Supply Chain Leadership is Ignoring Staffing Issues

Consumers are continuing to spend. The transportation and warehousing industry is not scaling up its labor force for the holidays.

I expect those two trends to continue. If so, supply chain leadership could be facing a logistics Nightmare before Christmas. Supply chain professionals certainly do not want peak season 2023 to resemble the classic Tim Burton movie.

Face it:

  1. Consumers are going to spend for the holidays.
  2. Warehouses, distribution and logistics centers still need workers.
  3. Holiday shopping seasons usually translate into holiday shipping delays.

Supply chain executives would do well not to ignore that trifecta. I have warned here and here (just two of several) that supply chain managers are ignoring labor. Meeting customers’ expectations will require better leadership.

Unstoppable Consumer Spending for Peak Season 2023

Despite high inflation and interest rates, U.S. consumers are showing no signs of slowing down their spending. Interestingly, consumers are not just spending on tangible goods. According to The Wall Street Journal, many are choosing experiences over material possessions. 

They are taking trips. They are buying concert tickets. They are prioritizing enjoyment over homeownership and retirement savings. This trend suggests that the demand for goods and services will remain high during the holiday season.

Hiring Continues – Except in Transportation

What’s more, the latest jobs report indicates that the U.S. added 336,000 jobs. As The Washington Post reported, that number is significantly more than expected. This job growth, coupled with wage growth outpacing inflation, has kept consumer confidence strong.

  • Of course, the devil, or the nightmare, is in the details. According to the U.S. Bureau of Labor Statistics, in September:
  • Private education and health services increased employment 65,900.
  • Government increased employment 73,000.
  • Professional and business services increased employment 21,000.
  • Leisure and hospitality increased employment 96,000.

Notice what’s not there? Transportation and warehousing, which only added 8,600 jobs from August 2023 to September 2023. And that follows two months of declining employment (-6,800 in July, -18,900 in August.)

Clearly, supply chain “experts” are not planning on a seasonal peak even equal to last year. They certainly are not ready for the increased sales I anticipate for the 2023 holidays.

Need more proof? Amazon, UPS, FedEx, the U.S. Postal Service, Target, DHL eCommerce, Radial and Geodis plan to hire hundreds of thousands of workers for peak 2023.

Luckily, there’s still time – if you go the flexible labor route. Flexible labor through companies like Task4Pros can augment your current staff or even operate entire warehouses.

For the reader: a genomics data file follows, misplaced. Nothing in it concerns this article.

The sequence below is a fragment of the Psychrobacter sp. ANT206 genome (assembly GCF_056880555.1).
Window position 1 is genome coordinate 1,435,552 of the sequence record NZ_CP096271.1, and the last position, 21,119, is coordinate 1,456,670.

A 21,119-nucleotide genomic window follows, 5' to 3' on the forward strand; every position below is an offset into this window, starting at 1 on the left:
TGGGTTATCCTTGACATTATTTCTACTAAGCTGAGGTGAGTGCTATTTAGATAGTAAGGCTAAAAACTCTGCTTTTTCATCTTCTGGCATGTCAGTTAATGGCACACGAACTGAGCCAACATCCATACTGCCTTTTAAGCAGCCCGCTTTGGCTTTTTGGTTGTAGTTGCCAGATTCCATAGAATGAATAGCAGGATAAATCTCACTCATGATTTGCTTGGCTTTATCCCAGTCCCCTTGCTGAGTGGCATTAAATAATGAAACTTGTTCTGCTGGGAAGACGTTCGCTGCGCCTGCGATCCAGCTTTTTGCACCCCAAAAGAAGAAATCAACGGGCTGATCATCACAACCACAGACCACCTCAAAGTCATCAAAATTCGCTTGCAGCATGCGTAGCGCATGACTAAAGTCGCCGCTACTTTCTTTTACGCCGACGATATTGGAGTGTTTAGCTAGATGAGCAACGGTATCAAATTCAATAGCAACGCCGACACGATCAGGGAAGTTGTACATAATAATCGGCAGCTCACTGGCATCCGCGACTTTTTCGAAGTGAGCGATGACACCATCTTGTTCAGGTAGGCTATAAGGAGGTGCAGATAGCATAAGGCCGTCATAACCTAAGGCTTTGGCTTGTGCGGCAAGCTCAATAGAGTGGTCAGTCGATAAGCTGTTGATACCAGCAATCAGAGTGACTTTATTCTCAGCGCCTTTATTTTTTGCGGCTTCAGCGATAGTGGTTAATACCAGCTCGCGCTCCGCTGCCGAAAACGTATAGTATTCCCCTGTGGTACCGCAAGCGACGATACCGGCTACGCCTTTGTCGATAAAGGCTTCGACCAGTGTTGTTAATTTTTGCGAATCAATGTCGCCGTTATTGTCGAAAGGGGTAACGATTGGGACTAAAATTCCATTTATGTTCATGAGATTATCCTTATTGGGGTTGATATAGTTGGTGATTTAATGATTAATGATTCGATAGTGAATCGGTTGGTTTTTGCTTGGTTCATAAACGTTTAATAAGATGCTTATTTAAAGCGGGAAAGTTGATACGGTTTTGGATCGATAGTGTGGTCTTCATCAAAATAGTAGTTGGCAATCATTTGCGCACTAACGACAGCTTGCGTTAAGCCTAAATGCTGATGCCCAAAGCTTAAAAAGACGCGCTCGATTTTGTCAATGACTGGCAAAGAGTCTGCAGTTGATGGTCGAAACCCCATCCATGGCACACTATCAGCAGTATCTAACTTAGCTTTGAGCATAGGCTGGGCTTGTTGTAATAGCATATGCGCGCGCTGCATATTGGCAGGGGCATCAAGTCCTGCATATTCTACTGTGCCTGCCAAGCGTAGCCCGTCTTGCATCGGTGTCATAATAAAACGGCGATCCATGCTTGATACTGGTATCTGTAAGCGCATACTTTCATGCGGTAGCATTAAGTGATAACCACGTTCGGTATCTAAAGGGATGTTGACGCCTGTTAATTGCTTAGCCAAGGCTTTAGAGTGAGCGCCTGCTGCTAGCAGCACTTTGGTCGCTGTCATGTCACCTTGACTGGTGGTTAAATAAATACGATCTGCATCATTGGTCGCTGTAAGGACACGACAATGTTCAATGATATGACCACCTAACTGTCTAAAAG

Logistics Labor Woes Persist

The warehouse and transportation industry’s labor woes have been well-documented over the last few years. Despite the overall job growth, some sectors, including transportation and logistics, find it difficult to attract and retain workers.

This labor shortage will create bottlenecks in the supply chain, leading to delays and increased costs. As demand for goods increases during the holiday season, already strained supply chains may struggle to keep up.

This could lead to the aforementioned logistics nightmare before Christmas, with delayed deliveries and stockouts becoming increasingly common. Consumers do not like holiday shopping marred by empty shelves and late deliveries.

Lessons from ‘The Nightmare Before Christmas’

In “The Nightmare Before Christmas,” Pumpkin King Jack Skellington’s plans to take over Christmas result in chaos.

Similarly, if not addressed promptly, the current economic trends could lead to a chaotic holiday season. Shipping strategies, abundant warehouse space and spiffy technology won’t matter if you don’t have the labor.

Investing in workforce development and encouraging labor force participation has not worked in the transportation industry. New policies do not seem to attract workers, even when leadership is in a mood to hire full-timers.

Jack learns from his mistakes and works to set things right. Likewise, it’s crucial for businesses to address their labor issues. Business leaders need to examine flexible labor options that allow them to scale up or down as demand changes.

Flexible Labor Can Curb Holiday Shipping Delays

Task4Pros has a 100% fill rate and a turnover rate less than half the industry average. The company has rapidly expanded, providing flexible labor and even managing entire warehouse operations.

The W2 employees have workers compensation, background checks, drug testing and onsite supervision and training for all personnel. That training means the Pros hit the warehouse ready to work, not ready to be trained.

Many of these Pros aren’t looking for full-time work. Like your Uber, Instacart and DoorDash drivers, they prefer flexible hours. And some in the warehouse industry are starting to catch on, as Liz Young reports for The Wall Street Journal.

So while current economic indicators point toward a potential logistics nightmare before Christmas, you can mitigate these risks. After all, supply chain leaders want to serve our customers joy and celebration, not a nightmare before Christmas.

I would love to hear more about how your company is preparing for peak seaso